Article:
This book takes ideas from the enactive approach developed over the last twenty years in cognitive science and philosophy of mind and applies them for the first time to affective science – the study of emotions, moods, and feelings. Colombetti argues that enactivism entails a view of cognition as not just embodied but also intrinsically affective, and she elaborates on the implications of this claim for the study of emotion in psychology and neuroscience. In the course of her discussion, the author focuses on long-debated issues in affective science, including the notion of basic emotions, the nature of appraisal and its relationship to bodily arousal, the place of bodily feelings in emotion experience, the neurophysiological study of emotion experience, and the bodily nature of our encounters with others. Relevance: The author draws on enactivist tools such as dynamical systems theory, the notion of the lived body, neurophenomenology, and phenomenological accounts of empathy.
Our aim in this chapter is to bring emotion theory and the embodied view of cognition closer to each other. We first present an overview of classical (pre-Jamesian) theories of emotion and show that they were all psychosomatic. We then turn to the disembodied stance of cognitivism and trace how and why emotion theory came to lose the body. We argue that cognitivism not only neglected the body, but also tended to classify previous theories of emotion as either cognitive or physiological. This tendency has fostered a tension between these two features of emotion that exists to this day. The main manifestation of this tension in current emotion theory is the tendency to see cognitive and bodily processes as separate aspects or constituents of emotions. Finally, in the remainder of the article, we sketch an embodied approach to emotion, drawing especially on the “enactive approach” in cognitive science. Relevance: It develops ideas for an enactive approach to emotion.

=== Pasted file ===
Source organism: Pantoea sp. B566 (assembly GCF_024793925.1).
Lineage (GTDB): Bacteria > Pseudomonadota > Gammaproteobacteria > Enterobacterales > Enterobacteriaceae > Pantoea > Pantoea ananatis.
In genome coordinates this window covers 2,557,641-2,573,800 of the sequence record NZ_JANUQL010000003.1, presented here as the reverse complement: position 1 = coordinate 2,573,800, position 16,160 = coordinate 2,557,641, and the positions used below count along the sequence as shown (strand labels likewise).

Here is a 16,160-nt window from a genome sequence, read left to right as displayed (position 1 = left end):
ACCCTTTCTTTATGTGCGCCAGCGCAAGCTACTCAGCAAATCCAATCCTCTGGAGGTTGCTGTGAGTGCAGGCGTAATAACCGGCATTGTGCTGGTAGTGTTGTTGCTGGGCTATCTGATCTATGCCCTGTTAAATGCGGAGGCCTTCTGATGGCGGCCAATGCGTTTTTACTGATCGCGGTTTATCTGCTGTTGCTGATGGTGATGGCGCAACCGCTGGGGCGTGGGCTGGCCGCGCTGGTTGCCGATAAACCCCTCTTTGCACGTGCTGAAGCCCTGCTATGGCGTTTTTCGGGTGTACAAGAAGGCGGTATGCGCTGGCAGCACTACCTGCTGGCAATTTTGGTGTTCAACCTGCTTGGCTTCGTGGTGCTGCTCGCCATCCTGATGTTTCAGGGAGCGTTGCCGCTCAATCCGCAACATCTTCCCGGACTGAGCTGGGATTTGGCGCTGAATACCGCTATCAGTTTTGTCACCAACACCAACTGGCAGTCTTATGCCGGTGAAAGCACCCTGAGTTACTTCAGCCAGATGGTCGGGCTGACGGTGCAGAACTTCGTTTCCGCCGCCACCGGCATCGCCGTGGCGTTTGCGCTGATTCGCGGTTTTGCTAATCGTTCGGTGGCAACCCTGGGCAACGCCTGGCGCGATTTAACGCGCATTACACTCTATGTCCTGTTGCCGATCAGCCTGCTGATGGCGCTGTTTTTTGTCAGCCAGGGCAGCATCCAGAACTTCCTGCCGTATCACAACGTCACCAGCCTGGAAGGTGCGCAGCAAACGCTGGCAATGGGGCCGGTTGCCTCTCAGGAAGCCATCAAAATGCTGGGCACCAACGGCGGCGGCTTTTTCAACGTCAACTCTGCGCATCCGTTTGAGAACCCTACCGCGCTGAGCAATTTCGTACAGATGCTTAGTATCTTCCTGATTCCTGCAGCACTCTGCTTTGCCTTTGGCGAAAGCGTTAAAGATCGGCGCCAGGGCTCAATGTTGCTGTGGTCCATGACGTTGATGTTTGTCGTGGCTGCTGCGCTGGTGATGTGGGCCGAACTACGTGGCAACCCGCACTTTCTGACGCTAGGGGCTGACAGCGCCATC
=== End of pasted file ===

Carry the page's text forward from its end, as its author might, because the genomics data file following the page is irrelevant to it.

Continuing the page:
This chapter discusses the brain-in-a-vat thought experiment and attempts to determine what needs to be specified so that one can properly imagine a brain in a vat. Daniel Dennett notes that philosophers often fail to set up their intuition pumps properly by failing to think carefully about the requirements and implications of their imagined scenarios. His suggestion is considered here and a careful look at the brain-in-a-vat thought experiment is proposed. The chapter puts the thought experiment to new use, namely, to address the biology of consciousness and to develop some new considerations in support of the enactive approach in cognitive science. Its main argument is that the brain-in-vat thought experiment, when spelled out with the requisite detail, suggests precisely that the body is not merely causally enabling for consciousness, but also constitutive.